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Question: Have you found any issues with overfilling?

No, so far so good
Yes, I posted my issues below
I'm neutral but want to see results


« Last Modified by: Oldfeller on: 11/01/10 at 17:56:42 »

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Side stand oil checking method (Read 1438 times)
Oldfeller
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Side stand oil checking method
09/06/10 at 10:17:30
 

There is a poll attached to this first post.

Please only vote if you are an "overfiller"  --  that way we can see how many members are now overfilling intentionally.


================================



This is a good trick, really.

Now if you are afeared of "overfilling" -- do this little drill for me just one time.

Put it on the side stand the way you always leave it when you put it up for the night.

STONE COLD, fill it up until it jest barely peeks into view in the oil fill window ...

.... now ask you wife to come hold it completely upright and keep it there for you.


                              ! gasp !

                         Aaaaaugh !!

       the oil window is completely dark with oil

             I am overfilled, drastically !!



.... take a deep breath and trust in the Force, young Jedi

While the wife hold the bike upright, crank it while watching the oil window.

As soon as the bike cranks over the oil level drops to way way below the oil window.

Where did it all go?   Into circulation in the oil passages, the transmission, etc. etc.


----------------------------------------------------------


Next thing you need to know is that there is an oil splash shelf in the crankcase right over the top of the oil window that protects the crank from oil down in the sump splashing around during braking, cornering, hills etc.

So, what are the downsides to slightly over filling your bike so you can instantly see if you have "enough oil" just by glancing down at it while it is on the kickstand?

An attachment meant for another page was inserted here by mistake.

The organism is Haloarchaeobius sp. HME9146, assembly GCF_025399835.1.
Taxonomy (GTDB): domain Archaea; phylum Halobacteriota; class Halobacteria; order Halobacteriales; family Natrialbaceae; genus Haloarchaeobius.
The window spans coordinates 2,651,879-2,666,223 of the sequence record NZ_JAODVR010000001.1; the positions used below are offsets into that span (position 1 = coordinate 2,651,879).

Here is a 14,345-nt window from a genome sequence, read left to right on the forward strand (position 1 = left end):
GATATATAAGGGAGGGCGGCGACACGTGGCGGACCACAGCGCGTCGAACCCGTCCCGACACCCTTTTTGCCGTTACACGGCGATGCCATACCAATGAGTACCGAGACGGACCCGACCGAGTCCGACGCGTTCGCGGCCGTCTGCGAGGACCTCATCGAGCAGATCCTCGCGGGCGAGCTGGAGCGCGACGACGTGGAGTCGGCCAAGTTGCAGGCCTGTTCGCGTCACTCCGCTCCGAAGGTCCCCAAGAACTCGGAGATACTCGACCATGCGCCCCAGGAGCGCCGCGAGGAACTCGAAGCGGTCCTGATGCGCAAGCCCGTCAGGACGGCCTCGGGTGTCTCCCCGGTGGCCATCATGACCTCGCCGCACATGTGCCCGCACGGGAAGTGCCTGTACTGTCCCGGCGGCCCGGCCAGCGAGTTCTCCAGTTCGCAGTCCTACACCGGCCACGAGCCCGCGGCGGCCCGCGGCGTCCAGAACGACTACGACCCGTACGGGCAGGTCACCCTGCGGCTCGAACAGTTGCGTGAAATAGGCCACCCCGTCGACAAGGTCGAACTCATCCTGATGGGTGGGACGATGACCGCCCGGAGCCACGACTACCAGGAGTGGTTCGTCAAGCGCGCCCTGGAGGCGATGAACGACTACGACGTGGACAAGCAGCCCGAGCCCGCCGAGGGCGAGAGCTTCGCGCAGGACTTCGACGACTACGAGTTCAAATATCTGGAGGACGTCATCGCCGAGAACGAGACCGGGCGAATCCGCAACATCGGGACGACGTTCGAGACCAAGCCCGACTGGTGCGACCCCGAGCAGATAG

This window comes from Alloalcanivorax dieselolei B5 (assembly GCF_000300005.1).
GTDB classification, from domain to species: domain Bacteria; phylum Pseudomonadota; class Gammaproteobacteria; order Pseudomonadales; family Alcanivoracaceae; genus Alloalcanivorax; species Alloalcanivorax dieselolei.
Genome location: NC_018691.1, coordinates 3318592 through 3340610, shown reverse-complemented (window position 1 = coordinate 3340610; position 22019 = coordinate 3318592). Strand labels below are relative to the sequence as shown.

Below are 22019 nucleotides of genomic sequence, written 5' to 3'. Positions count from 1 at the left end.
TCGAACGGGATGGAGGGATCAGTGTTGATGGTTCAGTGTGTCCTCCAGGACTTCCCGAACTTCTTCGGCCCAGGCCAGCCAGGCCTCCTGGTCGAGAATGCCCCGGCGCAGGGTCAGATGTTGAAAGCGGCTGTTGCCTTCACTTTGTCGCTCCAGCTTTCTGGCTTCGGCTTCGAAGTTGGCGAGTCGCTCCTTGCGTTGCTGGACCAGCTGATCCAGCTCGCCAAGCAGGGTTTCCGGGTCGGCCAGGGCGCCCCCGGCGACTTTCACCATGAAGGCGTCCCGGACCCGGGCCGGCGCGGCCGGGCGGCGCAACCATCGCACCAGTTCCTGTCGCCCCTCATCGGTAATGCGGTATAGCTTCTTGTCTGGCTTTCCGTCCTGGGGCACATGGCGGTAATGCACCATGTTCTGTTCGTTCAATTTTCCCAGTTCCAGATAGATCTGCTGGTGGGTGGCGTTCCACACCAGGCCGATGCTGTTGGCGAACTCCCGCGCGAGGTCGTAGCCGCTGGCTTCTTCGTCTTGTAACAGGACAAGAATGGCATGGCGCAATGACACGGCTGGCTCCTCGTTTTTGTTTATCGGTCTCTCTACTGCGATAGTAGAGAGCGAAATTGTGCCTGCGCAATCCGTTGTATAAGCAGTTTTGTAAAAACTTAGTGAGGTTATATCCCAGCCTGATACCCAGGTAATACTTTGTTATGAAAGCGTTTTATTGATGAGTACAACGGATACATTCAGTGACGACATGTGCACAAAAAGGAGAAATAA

Dunno.   Haven't found any yet, personally.  
Got some other people helping me look fer them now, so if they exist we will find them.

I do like instant easy visible checks and I do like it that when I can see no oil in the window on the sidestand due to usage I can rock the bike to vertical and verify that I AM NOT LOW ON OIL to Suzuki's methodology.
 
I have lots of time to get her home and top her on up to my methodology -- you see, I pretty much know I will never run short on oil and kill my engine using my method.


Unfortunately, Suzuki's methodology has killed a lot of engines over the years due to low oil.

There isn't much reserve to Suzuki's method and a long trip (or a little bit of slackness) can run you too low, especially when your bike gets up there in mileage and starts using some oil routinely.





===========================================
===========================================



...... this important test was added after all the oil window wars were over and additional testing hot methods were developed.   Do remember to do this to YOUR bike to verify your oil's expansion ratio when very hot.



WARNING NOTICE !!


Out of the window war and related side wars has come an important hot test to perform on your particular bike after you have picked your side stand oil in the window level.

The test is simple, after picking your handlebar alignment and resting condition, put your oil level stone cold where you want it to be for easy visibility.

Then ON A LEVEL SURFACE crank your fresh hot from a ride bike up, get it to a good idling rate (at least 1,000 rpm) and get somebody else to hold it straight upright while you shine a flashlight into the oil window with the bike running at idle.

Ideally,  you would like to see an empty window -- but many do not.    
If you see more than half a sight glass on this hot run test, then you need to take out some oil !!